An owner's story about last week's mystery vehicle could have made some people cry.
Gloria Copley, Brainerd, told me the vehicle, a 1959 Jaguar, "had kind of a history for (her family)."
She said it belonged to her son, a Vietnam War veteran who committed suicide in 1973. He bought the Jaguar in 1971.
"He had a rough time there," she said
She proceeded to tell me that one of her son's tasks was to ride along with the helicopter crews to pick up American soldiers' bodies. I know a little too much about this because I read about this gruesome task in the book "Chickenhawk."
Some parts of this Jaguar will be used as decorations in her other son's den. The vehicle stumped readers as no one guessed the precise year, but five came close.
Steve Anderson, Merrifield, wrote it was a Mark 1 compact saloon (saloon is an English word for sedan) built between 1955 and 1959. Gene Carlson, Baxter, wrote it was a Jaguar of the '50s or '60s in the Mark Series. Bruce Galles, Nisswa, wrote it was a '57 or '58 Jaguar 2.4-liter Mark 1. Rosemary Petrich, Staples, wrote it was a '57 Jaguar four-door sedan and Greg Dalton said it was a mid-'50s Jaguar.
Anderson wrote that these saloons came with 2.4-liter engines in '55-'56 and 3.4-liter engines in '57-'59. These cars, made of all an all-steel body, were 15 feet long and weighed 3,029 pounds.
Some of the other facts Anderson wrote about were that this car's top speed was 102 mph and 120 mph with the 2.4 and 3.4 engines, respectively.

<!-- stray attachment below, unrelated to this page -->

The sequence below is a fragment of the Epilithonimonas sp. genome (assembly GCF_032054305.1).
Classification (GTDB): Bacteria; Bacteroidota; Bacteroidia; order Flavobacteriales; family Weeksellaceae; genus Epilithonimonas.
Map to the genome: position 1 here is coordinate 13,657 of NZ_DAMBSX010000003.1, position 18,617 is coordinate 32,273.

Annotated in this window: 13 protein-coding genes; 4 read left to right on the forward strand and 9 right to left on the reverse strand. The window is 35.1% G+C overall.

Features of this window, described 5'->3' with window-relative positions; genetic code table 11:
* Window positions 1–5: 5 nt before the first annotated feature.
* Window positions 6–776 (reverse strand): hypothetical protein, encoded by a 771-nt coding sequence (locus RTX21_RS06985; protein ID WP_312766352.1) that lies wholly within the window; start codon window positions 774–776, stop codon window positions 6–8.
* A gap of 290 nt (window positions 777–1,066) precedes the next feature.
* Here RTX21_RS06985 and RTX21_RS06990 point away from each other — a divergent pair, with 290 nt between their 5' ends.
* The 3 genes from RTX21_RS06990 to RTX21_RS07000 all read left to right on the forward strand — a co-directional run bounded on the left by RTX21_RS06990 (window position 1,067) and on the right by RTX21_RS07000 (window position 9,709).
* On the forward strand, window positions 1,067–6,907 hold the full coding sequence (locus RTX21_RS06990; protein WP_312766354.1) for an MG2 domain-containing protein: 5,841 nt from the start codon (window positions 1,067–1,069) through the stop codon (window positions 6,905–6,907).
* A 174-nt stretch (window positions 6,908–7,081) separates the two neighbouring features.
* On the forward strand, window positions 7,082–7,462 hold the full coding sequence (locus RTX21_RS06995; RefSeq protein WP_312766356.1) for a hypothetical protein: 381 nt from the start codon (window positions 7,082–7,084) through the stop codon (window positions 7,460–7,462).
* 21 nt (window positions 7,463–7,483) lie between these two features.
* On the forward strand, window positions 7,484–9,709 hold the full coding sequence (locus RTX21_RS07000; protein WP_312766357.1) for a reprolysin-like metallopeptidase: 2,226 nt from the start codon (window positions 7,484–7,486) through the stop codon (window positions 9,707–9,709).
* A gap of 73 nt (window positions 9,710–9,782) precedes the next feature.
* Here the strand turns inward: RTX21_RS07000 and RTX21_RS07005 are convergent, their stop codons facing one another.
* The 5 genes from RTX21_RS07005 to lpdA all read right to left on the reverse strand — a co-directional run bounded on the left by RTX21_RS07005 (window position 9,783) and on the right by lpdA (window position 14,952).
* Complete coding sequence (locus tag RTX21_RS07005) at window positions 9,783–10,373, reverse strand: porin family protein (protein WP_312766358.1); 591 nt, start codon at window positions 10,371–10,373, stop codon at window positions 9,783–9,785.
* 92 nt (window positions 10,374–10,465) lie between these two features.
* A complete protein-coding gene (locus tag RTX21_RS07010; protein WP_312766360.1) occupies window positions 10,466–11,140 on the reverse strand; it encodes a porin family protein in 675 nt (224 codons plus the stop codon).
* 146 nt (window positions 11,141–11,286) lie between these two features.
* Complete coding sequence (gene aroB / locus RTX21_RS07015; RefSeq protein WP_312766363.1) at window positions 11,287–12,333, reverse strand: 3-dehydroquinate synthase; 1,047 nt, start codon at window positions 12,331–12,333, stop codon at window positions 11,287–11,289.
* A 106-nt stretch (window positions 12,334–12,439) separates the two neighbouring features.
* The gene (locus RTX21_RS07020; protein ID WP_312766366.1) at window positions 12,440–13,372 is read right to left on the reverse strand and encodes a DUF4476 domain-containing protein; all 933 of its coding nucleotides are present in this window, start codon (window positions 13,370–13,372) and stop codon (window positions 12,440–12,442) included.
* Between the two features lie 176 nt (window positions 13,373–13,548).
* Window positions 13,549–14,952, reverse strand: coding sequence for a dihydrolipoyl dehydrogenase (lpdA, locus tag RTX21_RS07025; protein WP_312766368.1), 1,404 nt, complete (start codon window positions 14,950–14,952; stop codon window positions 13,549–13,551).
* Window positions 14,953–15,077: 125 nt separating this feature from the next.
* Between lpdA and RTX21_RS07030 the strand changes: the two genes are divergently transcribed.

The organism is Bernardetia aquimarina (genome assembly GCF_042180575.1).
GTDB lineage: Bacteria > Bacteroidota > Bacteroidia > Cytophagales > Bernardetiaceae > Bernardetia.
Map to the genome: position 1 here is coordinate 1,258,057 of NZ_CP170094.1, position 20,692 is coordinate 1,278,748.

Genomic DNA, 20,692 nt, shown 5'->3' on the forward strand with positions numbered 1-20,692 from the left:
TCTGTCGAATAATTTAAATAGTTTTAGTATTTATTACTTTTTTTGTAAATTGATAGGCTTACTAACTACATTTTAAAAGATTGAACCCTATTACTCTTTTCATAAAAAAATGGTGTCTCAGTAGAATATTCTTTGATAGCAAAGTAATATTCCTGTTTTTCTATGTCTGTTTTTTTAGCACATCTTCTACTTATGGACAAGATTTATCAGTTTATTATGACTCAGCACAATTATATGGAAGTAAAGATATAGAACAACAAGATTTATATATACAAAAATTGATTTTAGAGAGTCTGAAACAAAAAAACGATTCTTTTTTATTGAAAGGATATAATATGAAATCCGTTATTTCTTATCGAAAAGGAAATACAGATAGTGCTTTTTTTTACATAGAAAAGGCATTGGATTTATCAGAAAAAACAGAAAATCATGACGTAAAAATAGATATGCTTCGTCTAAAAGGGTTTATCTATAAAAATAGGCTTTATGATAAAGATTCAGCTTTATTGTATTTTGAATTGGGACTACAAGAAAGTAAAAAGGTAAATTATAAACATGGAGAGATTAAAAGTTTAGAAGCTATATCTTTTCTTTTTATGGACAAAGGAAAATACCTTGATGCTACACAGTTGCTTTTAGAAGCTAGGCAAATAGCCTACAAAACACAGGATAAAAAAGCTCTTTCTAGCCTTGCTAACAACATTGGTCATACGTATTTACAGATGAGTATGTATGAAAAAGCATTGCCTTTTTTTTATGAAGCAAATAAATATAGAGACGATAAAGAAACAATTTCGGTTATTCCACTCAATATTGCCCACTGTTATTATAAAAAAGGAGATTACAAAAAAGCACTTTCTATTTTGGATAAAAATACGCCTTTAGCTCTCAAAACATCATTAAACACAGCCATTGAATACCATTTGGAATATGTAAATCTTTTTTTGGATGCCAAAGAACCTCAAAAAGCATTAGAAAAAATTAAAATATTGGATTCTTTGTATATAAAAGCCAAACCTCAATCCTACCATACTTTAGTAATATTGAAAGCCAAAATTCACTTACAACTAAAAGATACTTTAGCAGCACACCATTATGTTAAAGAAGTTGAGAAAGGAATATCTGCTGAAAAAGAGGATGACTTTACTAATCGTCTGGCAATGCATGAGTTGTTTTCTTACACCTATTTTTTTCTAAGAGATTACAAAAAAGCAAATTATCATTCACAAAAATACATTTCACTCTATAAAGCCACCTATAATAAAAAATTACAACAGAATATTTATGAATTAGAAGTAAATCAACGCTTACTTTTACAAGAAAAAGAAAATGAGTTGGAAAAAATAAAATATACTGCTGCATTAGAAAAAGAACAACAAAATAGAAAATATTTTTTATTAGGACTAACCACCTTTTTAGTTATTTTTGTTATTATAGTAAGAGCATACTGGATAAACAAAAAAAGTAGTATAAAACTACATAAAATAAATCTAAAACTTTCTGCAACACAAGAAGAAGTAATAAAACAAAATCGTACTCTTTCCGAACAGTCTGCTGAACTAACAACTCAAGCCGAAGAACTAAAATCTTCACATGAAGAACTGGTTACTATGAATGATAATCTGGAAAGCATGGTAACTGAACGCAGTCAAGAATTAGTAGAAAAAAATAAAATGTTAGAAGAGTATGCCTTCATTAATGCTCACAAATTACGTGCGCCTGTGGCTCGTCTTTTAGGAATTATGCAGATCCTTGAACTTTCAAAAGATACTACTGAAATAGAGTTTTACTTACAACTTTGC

Dalton said he couldn't see the car's grill or headlights to determine the correct year.
Harry Austin, who guessed the Jaguar to be a late '50s to early '60s S Mark II 3.4 or 3.8 saloon or maybe a 2.4 liter, had an interesting story.
He wrote that he remembered seeing a 2.4 liter Jaguar for sale at a dealership across from a military base in Italy in '61.
He wrote that the dealership paid for a first-class train ticket to Milan, flew you from Milan to London, transported you to Coventry, paid for a three-day stay in a hotel while you picked up the car. To close the deal, the dealership paid all expenses back to Italy. The package cost $2,800.
"Sounds cheap but that was two years pay for me at the time," Austin wrote.
Galles wrote that these cars were "rust magnets" but a lot of them are being restored.
Other guesses included a 1961 Jaguar, a 1949 Lincoln Cosmopolitan, a '63 or newer Jaguar, a 1948 or '49 Hudson Terraplane, a Packard and a '50 or '51 Frazer Manhattan.
Kargel wrote that he did notice there were eight windows in the Corvan, the mystery vehicle from three weeks ago. It wasn't included in the story because he said it was an eight-window Greenbriar van, which it wasn't.
This week's trivia
This week's trivia question is "Which car won Motor Trend's Car of the Year in 1949?"
Last week's trivia question, "Who marketed a car at Sears Roebuck in the early 50s?," saw several readers answer correctly.
The answer is Kaiser-Frazer. It was called the Allstate, a version of the Henry J. The Allstate was made in 1952 and '53. The Henry J. was made from '51-'54.
Tom Erickson, Lake Hubert; Larry Olson, Nisswa; Ed Thompson, Milwaukee; Mark Kargel; Petrich; Gene Carlson; and Austin all furnished the correct answer.
Erickson said that the Allstate's upholstery was made from the transatlantic phone cable coating, which was indestructible. He also noted that the Willys four- or six-cylinder engines outlasted the cars.
Kargel noted that these cars didn't have vent windows that opened or a trunk lid. He also wrote that 1,400 Allstates were built.
Olson said that in 1951, 81,900 Henry Js were made. By 1954, that number had dwindled to 1,125.
clint wood, staff writer and photographer, can be reached at email@example.com or at 855-5869.
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